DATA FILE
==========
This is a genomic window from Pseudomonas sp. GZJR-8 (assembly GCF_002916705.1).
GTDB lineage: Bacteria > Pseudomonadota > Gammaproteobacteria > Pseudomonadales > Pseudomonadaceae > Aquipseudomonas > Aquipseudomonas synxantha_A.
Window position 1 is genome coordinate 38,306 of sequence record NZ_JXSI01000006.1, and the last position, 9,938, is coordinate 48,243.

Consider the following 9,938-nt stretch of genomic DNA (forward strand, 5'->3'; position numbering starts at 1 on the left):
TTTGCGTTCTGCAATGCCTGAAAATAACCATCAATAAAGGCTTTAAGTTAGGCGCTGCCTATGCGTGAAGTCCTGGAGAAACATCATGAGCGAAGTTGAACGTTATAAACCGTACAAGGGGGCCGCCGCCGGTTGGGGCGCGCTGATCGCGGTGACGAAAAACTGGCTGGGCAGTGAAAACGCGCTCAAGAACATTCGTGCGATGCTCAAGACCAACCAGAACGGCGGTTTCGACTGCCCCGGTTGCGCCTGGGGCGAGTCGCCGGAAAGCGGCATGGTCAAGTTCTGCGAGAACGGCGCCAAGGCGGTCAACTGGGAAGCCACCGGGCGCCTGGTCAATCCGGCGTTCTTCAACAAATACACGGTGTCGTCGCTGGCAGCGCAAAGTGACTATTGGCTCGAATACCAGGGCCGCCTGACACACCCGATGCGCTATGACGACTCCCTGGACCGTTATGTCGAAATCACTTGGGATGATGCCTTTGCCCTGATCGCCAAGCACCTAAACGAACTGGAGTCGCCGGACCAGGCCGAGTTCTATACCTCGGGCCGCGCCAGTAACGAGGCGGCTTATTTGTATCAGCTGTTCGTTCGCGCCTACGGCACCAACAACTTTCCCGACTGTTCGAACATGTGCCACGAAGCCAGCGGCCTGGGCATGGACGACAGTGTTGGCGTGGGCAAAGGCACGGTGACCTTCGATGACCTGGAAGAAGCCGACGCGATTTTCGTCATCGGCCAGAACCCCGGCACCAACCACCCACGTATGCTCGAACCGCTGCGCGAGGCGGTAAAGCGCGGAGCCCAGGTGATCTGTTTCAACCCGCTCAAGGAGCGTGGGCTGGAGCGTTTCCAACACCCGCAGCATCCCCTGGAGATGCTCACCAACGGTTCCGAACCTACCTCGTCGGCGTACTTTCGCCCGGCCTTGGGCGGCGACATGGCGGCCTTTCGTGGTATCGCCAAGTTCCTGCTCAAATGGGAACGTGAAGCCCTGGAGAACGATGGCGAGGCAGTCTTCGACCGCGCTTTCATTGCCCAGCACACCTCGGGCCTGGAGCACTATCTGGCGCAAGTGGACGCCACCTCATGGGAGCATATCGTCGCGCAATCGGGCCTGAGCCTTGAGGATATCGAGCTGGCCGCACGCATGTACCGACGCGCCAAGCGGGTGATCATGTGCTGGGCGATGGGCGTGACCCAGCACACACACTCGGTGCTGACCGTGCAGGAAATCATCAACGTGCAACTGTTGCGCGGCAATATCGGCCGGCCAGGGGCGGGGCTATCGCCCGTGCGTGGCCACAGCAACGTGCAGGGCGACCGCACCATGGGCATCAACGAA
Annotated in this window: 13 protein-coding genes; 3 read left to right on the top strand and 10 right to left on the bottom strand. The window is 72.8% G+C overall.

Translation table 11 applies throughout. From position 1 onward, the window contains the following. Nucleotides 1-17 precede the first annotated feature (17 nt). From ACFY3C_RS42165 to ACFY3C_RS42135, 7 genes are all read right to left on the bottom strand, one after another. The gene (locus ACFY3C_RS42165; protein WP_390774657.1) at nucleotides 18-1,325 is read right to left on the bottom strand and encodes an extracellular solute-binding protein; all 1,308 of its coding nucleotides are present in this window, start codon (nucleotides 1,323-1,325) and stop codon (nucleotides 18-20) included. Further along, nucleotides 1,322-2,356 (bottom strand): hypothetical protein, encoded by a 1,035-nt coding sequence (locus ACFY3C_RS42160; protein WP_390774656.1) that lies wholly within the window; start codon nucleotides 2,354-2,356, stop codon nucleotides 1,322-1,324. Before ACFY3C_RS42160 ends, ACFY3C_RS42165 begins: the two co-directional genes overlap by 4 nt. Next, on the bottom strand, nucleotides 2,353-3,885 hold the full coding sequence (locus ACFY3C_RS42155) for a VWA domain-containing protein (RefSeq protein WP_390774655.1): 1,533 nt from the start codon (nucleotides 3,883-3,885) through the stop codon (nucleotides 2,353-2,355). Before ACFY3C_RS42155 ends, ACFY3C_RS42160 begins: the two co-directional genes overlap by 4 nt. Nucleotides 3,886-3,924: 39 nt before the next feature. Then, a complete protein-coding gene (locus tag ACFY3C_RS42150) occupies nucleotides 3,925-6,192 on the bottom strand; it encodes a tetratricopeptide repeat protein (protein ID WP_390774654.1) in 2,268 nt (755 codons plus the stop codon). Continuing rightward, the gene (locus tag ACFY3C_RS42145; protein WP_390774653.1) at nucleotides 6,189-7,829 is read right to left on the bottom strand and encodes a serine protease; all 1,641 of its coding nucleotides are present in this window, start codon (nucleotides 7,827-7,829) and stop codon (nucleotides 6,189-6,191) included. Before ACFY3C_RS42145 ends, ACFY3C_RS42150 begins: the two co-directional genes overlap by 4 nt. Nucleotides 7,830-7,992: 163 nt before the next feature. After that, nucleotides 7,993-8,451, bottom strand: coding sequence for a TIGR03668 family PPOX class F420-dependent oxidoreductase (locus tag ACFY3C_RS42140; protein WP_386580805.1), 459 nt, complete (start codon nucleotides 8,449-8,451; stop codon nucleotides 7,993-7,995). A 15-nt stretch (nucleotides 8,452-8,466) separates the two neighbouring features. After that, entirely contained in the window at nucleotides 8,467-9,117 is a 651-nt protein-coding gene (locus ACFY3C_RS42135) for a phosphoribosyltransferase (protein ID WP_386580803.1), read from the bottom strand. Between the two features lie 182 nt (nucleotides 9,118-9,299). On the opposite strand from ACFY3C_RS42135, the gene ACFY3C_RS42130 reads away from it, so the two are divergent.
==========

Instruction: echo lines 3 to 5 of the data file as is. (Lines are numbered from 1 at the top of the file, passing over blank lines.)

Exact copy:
Window position 1 is genome coordinate 38,306 of sequence record NZ_JXSI01000006.1, and the last position, 9,938, is coordinate 48,243.

Consider the following 9,938-nt stretch of genomic DNA (forward strand, 5'->3'; position numbering starts at 1 on the left):
TTTGCGTTCTGCAATGCCTGAAAATAACCATCAATAAAGGCTTTAAGTTAGGCGCTGCCTATGCGTGAAGTCCTGGAGAAACATCATGAGCGAAGTTGAACGTTATAAACCGTACAAGGGGGCCGCCGCCGGTTGGGGCGCGCTGATCGCGGTGACGAAAAACTGGCTGGGCAGTGAAAACGCGCTCAAGAACATTCGTGCGATGCTCAAGACCAACCAGAACGGCGGTTTCGACTGCCCCGGTTGCGCCTGGGGCGAGTCGCCGGAAAGCGGCATGGTCAAGTTCTGCGAGAACGGCGCCAAGGCGGTCAACTGGGAAGCCACCGGGCGCCTGGTCAATCCGGCGTTCTTCAACAAATACACGGTGTCGTCGCTGGCAGCGCAAAGTGACTATTGGCTCGAATACCAGGGCCGCCTGACACACCCGATGCGCTATGACGACTCCCTGGACCGTTATGTCGAAATCACTTGGGATGATGCCTTTGCCCTGATCGCCAAGCACCTAAACGAACTGGAGTCGCCGGACCAGGCCGAGTTCTATACCTCGGGCCGCGCCAGTAACGAGGCGGCTTATTTGTATCAGCTGTTCGTTCGCGCCTACGGCACCAACAACTTTCCCGACTGTTCGAACATGTGCCACGAAGCCAGCGGCCTGGGCATGGACGACAGTGTTGGCGTGGGCAAAGGCACGGTGACCTTCGATGACCTGGAAGAAGCCGACGCGATTTTCGTCATCGGCCAGAACCCCGGCACCAACCACCCACGTATGCTCGAACCGCTGCGCGAGGCGGTAAAGCGCGGAGCCCAGGTGATCTGTTTCAACCCGCTCAAGGAGCGTGGGCTGGAGCGTTTCCAACACCCGCAGCATCCCCTGGAGATGCTCACCAACGGTTCCGAACCTACCTCGTCGGCGTACTTTCGCCCGGCCTTGGGCGGCGACATGGCGGCCTTTCGTGGTATCGCCAAGTTCCTGCTCAAATGGGAACGTGAAGCCCTGGAGAACGATGGCGAGGCAGTCTTCGACCGCGCTTTCATTGCCCAGCACACCTCGGGCCTGGAGCACTATCTGGCGCAAGTGGACGCCACCTCATGGGAGCATATCGTCGCGCAATCGGGCCTGAGCCTTGAGGATATCGAGCTGGCCGCACGCATGTACCGACGCGCCAAGCGGGTGATCATGTGCTGGGCGATGGGCGTGACCCAGCACACACACTCGGTGCTGACCGTGCAGGAAATCATCAACGTGCAACTGTTGCGCGGCAATATCGGCCGGCCAGGGGCGGGGCTATCGCCCGTGCGTGGCCACAGCAACGTGCAGGGCGACCGCACCATGGGCATCAACGAA